In August 2017, Humarian launched a new cherry Probonix flavor along with a new and improved grape flavor. While we were making label changes to accommodate the new flavor information, we decided to include our VBNC designation. Because this abbreviation might be new to some, we wanted to provide this detailed explanation. So, here it is!
Why should you care about our VBNC designation?
It’s essentially a shorthand explanation for why Probonix does not behave like traditional probiotic strains with common probiotic viability tests. As the following article will explain in detail, Probonix delivers a large number of live and functional bacteria to the intestine (viable), but these bacteria are not yet in a replicating state (but nonculturable). This is why they will not curdle milk and cannot be used to make yogurt.
VBNC stands for a Viable But Non-Culturable state of bacteria.
This is what Humarian has termed our Lag Phase Bacteria (LPB). The probiotics in Probonix are saturated in a proprietary poly-matrix protection and immuration system to preserve and ensure stability without the need for refrigeration or prebiotics like fructooligosaccharides and arabinogalactans. This poly-matrix and immuration system places the individual bacteria in a temporary lag phase where the bacterial strains do not replicate, but are alive and metabolically able to adapt to the acidic conditions in which they are bathed. It is this adaptation to the environment that ultimately protects the probiotics in Probonix against the stomach acid, allowing them to reach the intestines.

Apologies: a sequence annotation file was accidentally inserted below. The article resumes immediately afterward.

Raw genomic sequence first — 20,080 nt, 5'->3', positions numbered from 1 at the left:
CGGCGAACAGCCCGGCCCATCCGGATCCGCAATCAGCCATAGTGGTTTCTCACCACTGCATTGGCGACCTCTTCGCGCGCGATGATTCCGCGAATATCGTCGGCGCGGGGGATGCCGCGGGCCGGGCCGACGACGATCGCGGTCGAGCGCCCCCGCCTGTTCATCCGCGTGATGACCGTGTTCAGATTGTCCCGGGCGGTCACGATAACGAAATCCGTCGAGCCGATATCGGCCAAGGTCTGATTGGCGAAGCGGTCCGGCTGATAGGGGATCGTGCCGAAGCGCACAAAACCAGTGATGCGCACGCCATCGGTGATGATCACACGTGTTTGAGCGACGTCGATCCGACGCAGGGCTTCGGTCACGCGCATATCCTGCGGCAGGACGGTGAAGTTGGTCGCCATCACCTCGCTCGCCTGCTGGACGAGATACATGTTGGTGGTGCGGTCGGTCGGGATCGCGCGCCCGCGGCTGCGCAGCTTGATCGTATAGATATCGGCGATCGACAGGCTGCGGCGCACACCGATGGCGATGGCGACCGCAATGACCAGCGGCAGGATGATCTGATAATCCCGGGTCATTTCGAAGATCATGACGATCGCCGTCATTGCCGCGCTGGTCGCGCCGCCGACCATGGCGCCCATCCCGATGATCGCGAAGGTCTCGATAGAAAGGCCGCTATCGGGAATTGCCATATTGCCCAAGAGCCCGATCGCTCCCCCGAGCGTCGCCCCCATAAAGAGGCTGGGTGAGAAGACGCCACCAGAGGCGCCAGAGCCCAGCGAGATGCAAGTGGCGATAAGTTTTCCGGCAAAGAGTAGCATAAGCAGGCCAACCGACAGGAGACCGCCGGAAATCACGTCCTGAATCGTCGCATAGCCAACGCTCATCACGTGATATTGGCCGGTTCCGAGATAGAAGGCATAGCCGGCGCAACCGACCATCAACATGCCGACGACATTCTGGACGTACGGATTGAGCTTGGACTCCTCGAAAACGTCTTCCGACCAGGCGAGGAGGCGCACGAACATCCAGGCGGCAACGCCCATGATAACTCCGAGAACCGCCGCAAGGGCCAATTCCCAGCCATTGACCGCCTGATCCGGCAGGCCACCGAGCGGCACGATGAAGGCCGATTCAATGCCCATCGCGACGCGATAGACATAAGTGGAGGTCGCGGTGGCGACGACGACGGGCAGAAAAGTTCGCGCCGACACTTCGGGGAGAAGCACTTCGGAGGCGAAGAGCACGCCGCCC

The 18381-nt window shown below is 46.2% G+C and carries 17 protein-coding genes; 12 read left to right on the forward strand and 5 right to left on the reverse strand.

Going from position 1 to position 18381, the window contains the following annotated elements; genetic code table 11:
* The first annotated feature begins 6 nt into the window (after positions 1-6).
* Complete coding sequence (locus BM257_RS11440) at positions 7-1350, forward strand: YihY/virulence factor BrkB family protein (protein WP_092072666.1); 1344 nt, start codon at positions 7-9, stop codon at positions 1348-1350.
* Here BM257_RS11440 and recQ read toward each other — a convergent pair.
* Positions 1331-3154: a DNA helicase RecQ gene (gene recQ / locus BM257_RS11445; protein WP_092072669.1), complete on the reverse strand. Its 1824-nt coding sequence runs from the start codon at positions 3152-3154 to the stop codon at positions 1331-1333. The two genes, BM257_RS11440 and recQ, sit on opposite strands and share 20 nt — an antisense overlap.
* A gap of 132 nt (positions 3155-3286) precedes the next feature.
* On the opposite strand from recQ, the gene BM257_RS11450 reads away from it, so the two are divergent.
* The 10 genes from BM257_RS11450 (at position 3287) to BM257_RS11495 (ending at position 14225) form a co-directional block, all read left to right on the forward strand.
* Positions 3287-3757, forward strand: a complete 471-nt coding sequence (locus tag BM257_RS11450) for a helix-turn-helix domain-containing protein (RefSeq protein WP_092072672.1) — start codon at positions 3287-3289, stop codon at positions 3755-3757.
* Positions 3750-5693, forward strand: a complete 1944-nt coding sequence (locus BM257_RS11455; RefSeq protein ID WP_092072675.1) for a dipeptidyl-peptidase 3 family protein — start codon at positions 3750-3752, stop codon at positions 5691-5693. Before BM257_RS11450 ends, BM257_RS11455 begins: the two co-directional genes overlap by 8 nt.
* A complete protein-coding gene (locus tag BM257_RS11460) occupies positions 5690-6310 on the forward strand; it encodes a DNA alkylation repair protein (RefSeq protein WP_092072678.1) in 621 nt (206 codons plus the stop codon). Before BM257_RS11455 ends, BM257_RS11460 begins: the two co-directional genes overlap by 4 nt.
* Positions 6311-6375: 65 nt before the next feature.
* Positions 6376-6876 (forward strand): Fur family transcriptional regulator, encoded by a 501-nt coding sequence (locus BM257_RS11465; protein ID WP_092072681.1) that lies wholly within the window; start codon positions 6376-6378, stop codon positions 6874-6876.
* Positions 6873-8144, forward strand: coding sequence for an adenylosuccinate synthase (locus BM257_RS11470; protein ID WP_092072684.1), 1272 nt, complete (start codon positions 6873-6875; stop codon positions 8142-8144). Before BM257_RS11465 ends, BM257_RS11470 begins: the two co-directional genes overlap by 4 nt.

This means the bacteria are viable and metabolically active, but not in a replicating state. Once the organisms reach the intestines, the environment changes, allowing bacterial growth to shift from the Viable But Non-Culturable (VBNC) lag phase to the replicating exponential phase where they multiply in number and proliferate throughout the intestinal tract, providing their many health benefits to the user of Probonix. This process dramatically enhances the survival and growth of bacteria over traditional probiotic supplements, since most other probiotic products rely on traditional encapsulation, refrigeration and prebiotic food for their live (replicating) and growing exponential phase bacteria.
Currently, the standard culturing techniques used to count and catalog CFUs only measure replicating cells. However, in response to the stresses of processing or proprietary product formulation (which is the case for Probonix), some fraction of the live probiotic microbes may enter a viable but non-culturable state (VBNC) in which they are dormant (non-replicating) but metabolically active. These microbes are capable of replicating once acclimated to a more hospitable host environment such as the intestinal tract.[i] To stay current with the most up-to-date research, it is appropriate for the term “viable live probiotic bacteria” to include the range of metabolically active states for reliable assessment.
Our unique approach to protecting our probiotics can throw off people used to using the “milk test” to check the viability of a probiotic. For more information on why the milk test is not a universal indicator for probiotic viability, check out our blog on Milk and Yogurt.
[i] Davis C. Enumeration of probiotic strains: Review of culture-dependent and alternative techniques to quantify viable bacteria. Journal of Microbiological Methods. 2014;103:9-17. doi:10.1016/j.mimet.2014.04.012.
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